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 girlymonkey 16 Sep 2020
In reply to Blue Straggler:

Indeed, I am saying that the vast majority of phones made are not fit for purpose and the manufacturers know this! They don't want to make them robust enough to withstand normal life. You have to go out of your way to find ones which are designed to actually be usable in normal life and are therefore fit for purpose. It's one of my bugbears of modern life, built in obsolesence.

Post edited at 22:22
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 Timmd 17 Sep 2020
In reply to girlymonkey:

> I don't have a phone case, I have a phone which is actually fit for purpose and is shock proof and waterproof

What phone do you have please? I'm thinking I should probably get a more robust phone.

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 girlymonkey 17 Sep 2020
In reply to Timmd:

Ulefone Armor 7e

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In reply to The Wild Scallion:

You don't need to unlock your phone to use Google pay, just wake it up.

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 veteye 17 Sep 2020
In reply to girlymonkey:

> Ulefone Armor 7e

I was getting interested as I may need to buy another 'phone very soon, and I can see why you bought this 'phone, but I think that I would have considered the 7e's peer, the 7, as it has twice as much RAM. Then I realised that this 'phone is made in China, and I just will not currently buy this important device from the Chinese. Otherwise the write-ups on this 'phone are fairly good.

Being Chinese, I would suggest that, that also brings into question the overall security of data, even though the manufacturer is not the usual one for querying such concerns.

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 girlymonkey 17 Sep 2020
In reply to veteye:

Most phones are made in China. The ones which aren't are made in places with even fewer safeguards for their workers. If I'm going to buy something which is damaging for the environment etc then I'd best get one which will last well!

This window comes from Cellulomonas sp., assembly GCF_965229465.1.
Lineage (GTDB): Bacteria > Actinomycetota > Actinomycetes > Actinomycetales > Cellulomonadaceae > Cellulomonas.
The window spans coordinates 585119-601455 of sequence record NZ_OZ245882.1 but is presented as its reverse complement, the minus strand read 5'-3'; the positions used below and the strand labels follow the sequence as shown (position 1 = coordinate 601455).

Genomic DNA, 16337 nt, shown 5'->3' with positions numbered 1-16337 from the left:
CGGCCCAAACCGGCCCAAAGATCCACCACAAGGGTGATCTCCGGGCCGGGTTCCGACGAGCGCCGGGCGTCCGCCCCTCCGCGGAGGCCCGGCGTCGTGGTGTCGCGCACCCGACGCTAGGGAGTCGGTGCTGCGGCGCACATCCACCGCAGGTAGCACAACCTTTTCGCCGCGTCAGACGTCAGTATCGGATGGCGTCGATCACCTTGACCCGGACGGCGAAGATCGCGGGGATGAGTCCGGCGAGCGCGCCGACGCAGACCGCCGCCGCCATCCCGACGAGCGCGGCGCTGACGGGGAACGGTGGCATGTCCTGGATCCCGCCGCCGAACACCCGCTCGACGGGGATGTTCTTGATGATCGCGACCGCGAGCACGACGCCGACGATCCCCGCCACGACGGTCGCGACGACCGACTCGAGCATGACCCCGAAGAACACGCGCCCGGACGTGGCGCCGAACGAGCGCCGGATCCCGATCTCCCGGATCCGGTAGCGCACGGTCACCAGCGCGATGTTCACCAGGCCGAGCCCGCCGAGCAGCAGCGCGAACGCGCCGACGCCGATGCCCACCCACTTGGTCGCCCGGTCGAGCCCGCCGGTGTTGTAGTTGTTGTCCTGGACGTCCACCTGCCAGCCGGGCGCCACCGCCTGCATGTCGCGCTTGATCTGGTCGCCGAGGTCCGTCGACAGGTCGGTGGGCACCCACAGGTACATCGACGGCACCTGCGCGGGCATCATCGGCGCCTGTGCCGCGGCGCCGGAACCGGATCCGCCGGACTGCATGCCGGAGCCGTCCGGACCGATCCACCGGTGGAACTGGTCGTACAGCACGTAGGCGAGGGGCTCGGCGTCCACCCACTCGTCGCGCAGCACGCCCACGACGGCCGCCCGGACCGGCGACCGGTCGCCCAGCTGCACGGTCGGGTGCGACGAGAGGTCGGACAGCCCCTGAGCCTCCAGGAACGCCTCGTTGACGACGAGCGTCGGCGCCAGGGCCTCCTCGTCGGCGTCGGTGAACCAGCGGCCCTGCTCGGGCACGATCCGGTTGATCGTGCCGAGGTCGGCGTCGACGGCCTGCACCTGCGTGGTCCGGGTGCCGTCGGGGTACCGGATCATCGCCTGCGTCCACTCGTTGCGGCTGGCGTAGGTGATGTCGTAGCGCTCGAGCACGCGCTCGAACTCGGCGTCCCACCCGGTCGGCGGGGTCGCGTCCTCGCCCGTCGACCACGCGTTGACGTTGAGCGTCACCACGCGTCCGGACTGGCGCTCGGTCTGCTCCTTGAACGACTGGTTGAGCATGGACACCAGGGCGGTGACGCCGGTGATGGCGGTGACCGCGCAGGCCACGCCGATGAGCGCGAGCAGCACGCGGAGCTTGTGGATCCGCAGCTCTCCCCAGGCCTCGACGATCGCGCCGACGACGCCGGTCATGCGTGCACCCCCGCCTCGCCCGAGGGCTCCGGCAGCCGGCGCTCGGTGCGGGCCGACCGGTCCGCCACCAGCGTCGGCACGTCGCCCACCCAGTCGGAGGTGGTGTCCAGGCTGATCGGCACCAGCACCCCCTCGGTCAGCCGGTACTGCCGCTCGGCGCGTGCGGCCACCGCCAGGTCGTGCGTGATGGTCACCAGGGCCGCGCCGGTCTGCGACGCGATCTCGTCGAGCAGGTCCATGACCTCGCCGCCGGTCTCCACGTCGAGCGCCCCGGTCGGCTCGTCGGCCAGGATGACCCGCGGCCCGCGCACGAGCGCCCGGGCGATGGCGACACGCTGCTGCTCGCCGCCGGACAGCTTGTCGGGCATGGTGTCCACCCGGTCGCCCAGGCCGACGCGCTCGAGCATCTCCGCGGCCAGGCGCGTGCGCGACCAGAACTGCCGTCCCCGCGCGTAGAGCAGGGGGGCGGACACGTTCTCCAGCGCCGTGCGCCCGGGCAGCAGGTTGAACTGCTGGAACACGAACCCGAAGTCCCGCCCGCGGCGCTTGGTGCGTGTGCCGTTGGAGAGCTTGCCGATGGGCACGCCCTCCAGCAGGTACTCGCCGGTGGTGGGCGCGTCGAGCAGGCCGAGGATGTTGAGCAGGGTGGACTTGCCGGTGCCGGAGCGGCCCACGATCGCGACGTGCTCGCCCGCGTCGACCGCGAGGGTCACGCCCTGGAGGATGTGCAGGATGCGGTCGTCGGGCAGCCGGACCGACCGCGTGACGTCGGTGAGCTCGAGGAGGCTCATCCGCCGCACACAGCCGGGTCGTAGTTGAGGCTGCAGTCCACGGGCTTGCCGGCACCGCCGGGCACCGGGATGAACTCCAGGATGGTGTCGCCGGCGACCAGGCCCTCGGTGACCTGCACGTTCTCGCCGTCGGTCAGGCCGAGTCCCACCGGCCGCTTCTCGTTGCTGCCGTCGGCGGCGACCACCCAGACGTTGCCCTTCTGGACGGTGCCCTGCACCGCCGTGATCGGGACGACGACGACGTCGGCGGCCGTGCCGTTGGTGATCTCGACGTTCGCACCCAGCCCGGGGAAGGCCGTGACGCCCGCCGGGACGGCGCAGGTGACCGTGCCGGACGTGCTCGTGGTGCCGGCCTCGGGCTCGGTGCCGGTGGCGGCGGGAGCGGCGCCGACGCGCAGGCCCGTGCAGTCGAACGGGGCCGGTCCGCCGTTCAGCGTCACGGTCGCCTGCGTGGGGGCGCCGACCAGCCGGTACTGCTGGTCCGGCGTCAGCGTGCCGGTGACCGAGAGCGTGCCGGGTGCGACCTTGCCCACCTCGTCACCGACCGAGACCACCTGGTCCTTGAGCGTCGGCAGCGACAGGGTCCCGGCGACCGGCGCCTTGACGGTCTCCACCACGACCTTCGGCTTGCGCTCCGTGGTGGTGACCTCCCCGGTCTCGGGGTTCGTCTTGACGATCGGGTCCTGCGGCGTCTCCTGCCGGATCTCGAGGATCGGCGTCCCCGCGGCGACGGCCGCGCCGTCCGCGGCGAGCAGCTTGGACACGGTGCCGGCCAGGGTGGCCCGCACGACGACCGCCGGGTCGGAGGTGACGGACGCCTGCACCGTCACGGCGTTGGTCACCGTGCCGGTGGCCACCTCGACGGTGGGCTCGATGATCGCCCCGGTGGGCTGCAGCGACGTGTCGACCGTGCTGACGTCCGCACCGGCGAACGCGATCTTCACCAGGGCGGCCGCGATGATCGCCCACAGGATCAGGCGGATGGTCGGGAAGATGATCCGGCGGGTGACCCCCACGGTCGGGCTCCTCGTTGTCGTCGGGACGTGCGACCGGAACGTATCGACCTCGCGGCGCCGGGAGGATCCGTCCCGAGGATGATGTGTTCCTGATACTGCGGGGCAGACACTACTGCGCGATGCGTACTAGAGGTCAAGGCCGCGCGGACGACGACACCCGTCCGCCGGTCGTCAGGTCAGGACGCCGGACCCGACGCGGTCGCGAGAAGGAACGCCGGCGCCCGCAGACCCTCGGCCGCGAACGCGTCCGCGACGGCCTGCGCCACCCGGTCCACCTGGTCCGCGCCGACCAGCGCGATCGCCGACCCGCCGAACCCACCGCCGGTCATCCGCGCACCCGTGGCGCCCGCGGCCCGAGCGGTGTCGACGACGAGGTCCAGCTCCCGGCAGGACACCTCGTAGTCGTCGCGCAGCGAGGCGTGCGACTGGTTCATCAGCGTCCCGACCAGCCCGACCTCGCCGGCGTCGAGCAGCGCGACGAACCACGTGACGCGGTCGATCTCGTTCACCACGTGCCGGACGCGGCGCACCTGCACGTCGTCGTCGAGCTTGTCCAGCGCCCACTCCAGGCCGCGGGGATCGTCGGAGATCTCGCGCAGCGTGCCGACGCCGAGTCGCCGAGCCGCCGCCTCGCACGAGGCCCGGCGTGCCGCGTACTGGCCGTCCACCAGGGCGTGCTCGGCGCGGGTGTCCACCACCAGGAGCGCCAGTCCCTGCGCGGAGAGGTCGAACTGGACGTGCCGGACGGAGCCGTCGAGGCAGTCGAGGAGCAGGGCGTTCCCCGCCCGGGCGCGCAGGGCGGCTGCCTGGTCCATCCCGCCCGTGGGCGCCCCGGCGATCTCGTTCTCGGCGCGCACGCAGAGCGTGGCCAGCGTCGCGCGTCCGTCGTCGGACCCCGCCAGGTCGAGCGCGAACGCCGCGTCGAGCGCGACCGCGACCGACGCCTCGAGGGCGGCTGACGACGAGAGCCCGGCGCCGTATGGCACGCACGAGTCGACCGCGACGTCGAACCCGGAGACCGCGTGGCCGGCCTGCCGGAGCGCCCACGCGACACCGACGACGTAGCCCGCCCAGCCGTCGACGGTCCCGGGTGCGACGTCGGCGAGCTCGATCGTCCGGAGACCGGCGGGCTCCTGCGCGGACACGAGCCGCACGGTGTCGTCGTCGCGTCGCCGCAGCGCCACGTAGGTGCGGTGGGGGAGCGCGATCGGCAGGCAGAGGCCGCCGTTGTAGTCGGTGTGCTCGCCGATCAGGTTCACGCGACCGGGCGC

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In reply to blackmountainbiker:

> You don't need to unlock your phone to use Google pay, just wake it up.

That's good to know.  

How does it know what account to use though ?

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 gravy 17 Sep 2020
In reply to girlymonkey:

I use it all the time - I've got two hands and can only remember two things reliably and since the advent of mobile phones it's been "forget things roulette" between my phone, keys and wallet. Life has been more stable since I've been able to retire my wallet.

One word of caution, every now and again you find some place that cannot take smart phone payments annoyingly these tend to be garages.  For this purpose I still stash a bank card somewhere for backup.

Also you need an NFC capable phone - a lot of cheaper phones miss this out.

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 girlymonkey 17 Sep 2020
In reply to gravy:

My phone does have NFC, so ok on that front.

If I was going to use it for daily use I would need to change current account, so for now it will be a backup linked to my work account. I guess if I like it enough then I might change banks to use it more.

Garages seem like an annoying one not to take them, it's one of the few places that you pay after receiving the goods so it would make sense for them to take pretty much every form of payment possible!!